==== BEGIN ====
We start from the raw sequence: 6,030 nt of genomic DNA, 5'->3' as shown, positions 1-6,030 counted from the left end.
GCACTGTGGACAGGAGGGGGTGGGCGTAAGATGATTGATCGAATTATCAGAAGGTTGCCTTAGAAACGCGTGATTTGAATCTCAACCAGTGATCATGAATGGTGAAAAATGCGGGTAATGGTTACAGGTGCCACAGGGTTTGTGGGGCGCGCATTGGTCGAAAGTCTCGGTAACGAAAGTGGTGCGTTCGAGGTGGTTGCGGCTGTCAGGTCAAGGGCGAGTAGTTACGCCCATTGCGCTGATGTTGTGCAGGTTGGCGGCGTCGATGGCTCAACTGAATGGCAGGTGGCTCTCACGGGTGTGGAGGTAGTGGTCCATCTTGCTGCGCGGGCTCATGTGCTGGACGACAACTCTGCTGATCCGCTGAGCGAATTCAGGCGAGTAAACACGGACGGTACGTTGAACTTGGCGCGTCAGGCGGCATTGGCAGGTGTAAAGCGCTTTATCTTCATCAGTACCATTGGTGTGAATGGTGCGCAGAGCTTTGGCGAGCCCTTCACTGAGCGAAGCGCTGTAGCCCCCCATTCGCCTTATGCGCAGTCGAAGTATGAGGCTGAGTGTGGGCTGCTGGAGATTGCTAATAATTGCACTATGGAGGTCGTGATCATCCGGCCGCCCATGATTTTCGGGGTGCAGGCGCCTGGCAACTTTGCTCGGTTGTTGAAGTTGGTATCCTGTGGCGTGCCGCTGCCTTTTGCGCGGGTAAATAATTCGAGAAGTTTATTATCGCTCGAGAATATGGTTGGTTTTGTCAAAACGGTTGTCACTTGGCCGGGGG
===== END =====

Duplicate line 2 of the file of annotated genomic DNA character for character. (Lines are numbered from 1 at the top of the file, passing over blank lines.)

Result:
GCACTGTGGACAGGAGGGGGTGGGCGTAAGATGATTGATCGAATTATCAGAAGGTTGCCTTAGAAACGCGTGATTTGAATCTCAACCAGTGATCATGAATGGTGAAAAATGCGGGTAATGGTTACAGGTGCCACAGGGTTTGTGGGGCGCGCATTGGTCGAAAGTCTCGGTAACGAAAGTGGTGCGTTCGAGGTGGTTGCGGCTGTCAGGTCAAGGGCGAGTAGTTACGCCCATTGCGCTGATGTTGTGCAGGTTGGCGGCGTCGATGGCTCAACTGAATGGCAGGTGGCTCTCACGGGTGTGGAGGTAGTGGTCCATCTTGCTGCGCGGGCTCATGTGCTGGACGACAACTCTGCTGATCCGCTGAGCGAATTCAGGCGAGTAAACACGGACGGTACGTTGAACTTGGCGCGTCAGGCGGCATTGGCAGGTGTAAAGCGCTTTATCTTCATCAGTACCATTGGTGTGAATGGTGCGCAGAGCTTTGGCGAGCCCTTCACTGAGCGAAGCGCTGTAGCCCCCCATTCGCCTTATGCGCAGTCGAAGTATGAGGCTGAGTGTGGGCTGCTGGAGATTGCTAATAATTGCACTATGGAGGTCGTGATCATCCGGCCGCCCATGATTTTCGGGGTGCAGGCGCCTGGCAACTTTGCTCGGTTGTTGAAGTTGGTATCCTGTGGCGTGCCGCTGCCTTTTGCGCGGGTAAATAATTCGAGAAGTTTATTATCGCTCGAGAATATGGTTGGTTTTGTCAAAACGGTTGTCACTTGGCCGGGGG